Transgenic Animals and Plants

Topics: DNA, Genetically modified organism, Molecular biology Pages: 5 (1373 words) Published: November 11, 2008
Transgenic Animals and Plants

What is a transgenic animal/plant?

A transgenic animal or plant is one that has a foreign gene (called a "transgene") inserted into its DNA. Transgenic animals and plants are sometimes called "genetically modified organisms" or GMO's for short.

What is a transgene?

A transgene is the foreign gene that has been moved from one organism into a new organism by genetic engineering. For example, a bacterial gene that is inserted into a plant's DNA would be a transgene.

What is the difference between traditional plant and animal breeding and transgenic technology?

In traditional plant or animal breeding, a plant or animal with a desired trait is mated with an existing plant or animal, to transfer the desired trait to the offspring. Of course, the only genes that are involved are the genes already present in the parental plants or animals. For example, if you mate rabbits, the only genes that you can expect to find in the baby rabbits are rabbit genes, which came from a rabbit egg and a rabbit sperm.

In transgenic technology, by contrast, a single gene from one organism, say a camel, could be inserted (by injection) into fertilized rabbit eggs. The camel gene would insert itself into the rabbit's DNA in some of the eggs (the success rate of this is fairly low). The rabbit eggs would then be returned to a female rabbit's womb, where the baby rabbits would develop. The eggs where a camel gene is inserted will divide and pass on the camel gene into all the cells of the developing baby rabbit, so that when it is born all of its cells now have a camel gene in them. As you can imagine, there is no "natural" way that a rabbit would mate with a camel and end up with camel genes, but with transgenic technology this is made possible. Transferring genes across species by this technology has made it possible to put human genes into goats, bacterial genes into plants and jellyfish genes into frogs.

Why would anyone want to do such bizarre things?

There are many reasons that people want to transfer genes from one species to another.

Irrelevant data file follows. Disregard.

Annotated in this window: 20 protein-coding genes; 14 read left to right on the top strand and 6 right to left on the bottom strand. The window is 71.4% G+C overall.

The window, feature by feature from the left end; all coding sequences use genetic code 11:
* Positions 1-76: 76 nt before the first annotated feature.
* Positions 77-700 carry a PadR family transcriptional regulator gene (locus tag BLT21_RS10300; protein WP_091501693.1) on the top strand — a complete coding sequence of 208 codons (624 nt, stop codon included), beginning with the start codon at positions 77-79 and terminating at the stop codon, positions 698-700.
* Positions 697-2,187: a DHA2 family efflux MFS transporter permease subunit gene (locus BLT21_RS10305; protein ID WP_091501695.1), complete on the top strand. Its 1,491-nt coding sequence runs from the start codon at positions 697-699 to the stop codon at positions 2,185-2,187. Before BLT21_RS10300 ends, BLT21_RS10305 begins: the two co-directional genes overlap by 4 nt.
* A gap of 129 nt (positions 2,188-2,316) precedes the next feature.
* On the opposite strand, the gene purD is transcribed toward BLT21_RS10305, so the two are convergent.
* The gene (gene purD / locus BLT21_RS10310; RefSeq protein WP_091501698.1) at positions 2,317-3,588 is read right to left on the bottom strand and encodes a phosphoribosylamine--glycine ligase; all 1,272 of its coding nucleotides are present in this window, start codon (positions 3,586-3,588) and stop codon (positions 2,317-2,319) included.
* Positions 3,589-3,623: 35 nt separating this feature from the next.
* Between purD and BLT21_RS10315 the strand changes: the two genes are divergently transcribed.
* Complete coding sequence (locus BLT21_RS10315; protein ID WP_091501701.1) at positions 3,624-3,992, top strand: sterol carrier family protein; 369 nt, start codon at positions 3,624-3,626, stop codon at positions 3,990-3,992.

One reason is to make pest-resistant plants. Certain bacteria produce a toxic substance that can kill insect pests that feed on crop plants. If we insert the gene for this toxin into the DNA of crop plants, then the plants would produce the toxin and any insects that attacked the plants would be killed. In this way, the plant would be able to ward off insect pests.

Another reason for putting the genes of one species into another species is to make life saving drugs in large amounts. If we insert the gene for, say, insulin, or blood-clotting factors into cows, in the right way, then we can get the cows to produce the insulin or clotting factors in their milk. Since a single dairy cow can produce up to 10,000 quarts of milk in a year, this would assure a plentiful and cheap supply of these therapeutic compounds. Remember that insulin and the clotting factors are made by humans, and we can't really use human beings as a source for these compounds, certainly not to produce the quantities that are needed.

The general principle of producing a GMO is to add a lot of genetic material into an organism's genome to generate new traits - Genetic engineering - was made possible through a series of scientific advances including the discovery of DNA and the creation of the first recombinant bacteria in 1973, i.e., E .coli expressing a salmonella gene.[1] This led to concerns in the scientific community about potential risks from genetic engineering which have been thoroughly discussed at the Asilomar Conference in Pacific Grove, California. The recommendations laid out from this meeting were that government oversight of recombinant DNA research should be established until the technology was deemed safe.[2][3] Herbert Boyer then founded the first company to use recombinant DNA technology, Genentech, and in 1978 the company announced the creation of an E....

References: 1.
2. “Science for environment policy” European commission DG environment news alert service edited by bio intelligence service.
3. Microsoft Encarta Encyclopedia.
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